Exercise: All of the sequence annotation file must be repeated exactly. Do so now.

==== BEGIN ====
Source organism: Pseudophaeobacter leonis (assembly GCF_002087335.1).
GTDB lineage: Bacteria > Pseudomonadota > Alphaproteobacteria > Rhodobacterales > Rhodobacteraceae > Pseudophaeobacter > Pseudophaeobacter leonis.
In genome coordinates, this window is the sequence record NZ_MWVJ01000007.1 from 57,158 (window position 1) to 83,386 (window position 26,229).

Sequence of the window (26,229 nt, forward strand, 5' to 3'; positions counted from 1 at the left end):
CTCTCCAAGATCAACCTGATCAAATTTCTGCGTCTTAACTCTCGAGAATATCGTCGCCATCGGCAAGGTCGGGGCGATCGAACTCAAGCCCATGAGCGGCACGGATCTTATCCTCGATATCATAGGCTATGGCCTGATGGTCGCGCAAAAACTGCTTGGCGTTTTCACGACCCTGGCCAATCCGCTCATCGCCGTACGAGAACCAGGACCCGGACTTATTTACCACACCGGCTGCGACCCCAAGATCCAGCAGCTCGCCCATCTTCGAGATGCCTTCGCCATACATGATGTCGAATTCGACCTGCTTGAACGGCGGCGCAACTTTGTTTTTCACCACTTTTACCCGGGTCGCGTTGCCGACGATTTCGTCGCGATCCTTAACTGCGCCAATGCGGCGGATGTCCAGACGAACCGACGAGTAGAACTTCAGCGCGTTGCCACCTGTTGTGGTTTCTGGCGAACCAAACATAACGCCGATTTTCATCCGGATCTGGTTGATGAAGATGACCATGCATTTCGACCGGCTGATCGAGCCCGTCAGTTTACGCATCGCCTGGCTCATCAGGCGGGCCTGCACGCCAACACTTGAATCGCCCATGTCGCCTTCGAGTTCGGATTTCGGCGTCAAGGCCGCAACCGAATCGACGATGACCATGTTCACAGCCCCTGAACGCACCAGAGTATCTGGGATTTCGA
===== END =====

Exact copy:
Source organism: Pseudophaeobacter leonis (assembly GCF_002087335.1).
GTDB lineage: Bacteria > Pseudomonadota > Alphaproteobacteria > Rhodobacterales > Rhodobacteraceae > Pseudophaeobacter > Pseudophaeobacter leonis.
In genome coordinates, this window is the sequence record NZ_MWVJ01000007.1 from 57,158 (window position 1) to 83,386 (window position 26,229).

Sequence of the window (26,229 nt, forward strand, 5' to 3'; positions counted from 1 at the left end):
CTCTCCAAGATCAACCTGATCAAATTTCTGCGTCTTAACTCTCGAGAATATCGTCGCCATCGGCAAGGTCGGGGCGATCGAACTCAAGCCCATGAGCGGCACGGATCTTATCCTCGATATCATAGGCTATGGCCTGATGGTCGCGCAAAAACTGCTTGGCGTTTTCACGACCCTGGCCAATCCGCTCATCGCCGTACGAGAACCAGGACCCGGACTTATTTACCACACCGGCTGCGACCCCAAGATCCAGCAGCTCGCCCATCTTCGAGATGCCTTCGCCATACATGATGTCGAATTCGACCTGCTTGAACGGCGGCGCAACTTTGTTTTTCACCACTTTTACCCGGGTCGCGTTGCCGACGATTTCGTCGCGATCCTTAACTGCGCCAATGCGGCGGATGTCCAGACGAACCGACGAGTAGAACTTCAGCGCGTTGCCACCTGTTGTGGTTTCTGGCGAACCAAACATAACGCCGATTTTCATCCGGATCTGGTTGATGAAGATGACCATGCATTTCGACCGGCTGATCGAGCCCGTCAGTTTACGCATCGCCTGGCTCATCAGGCGGGCCTGCACGCCAACACTTGAATCGCCCATGTCGCCTTCGAGTTCGGATTTCGGCGTCAAGGCCGCAACCGAATCGACGATGACCATGTTCACAGCCCCTGAACGCACCAGAGTATCTGGGATTTCGA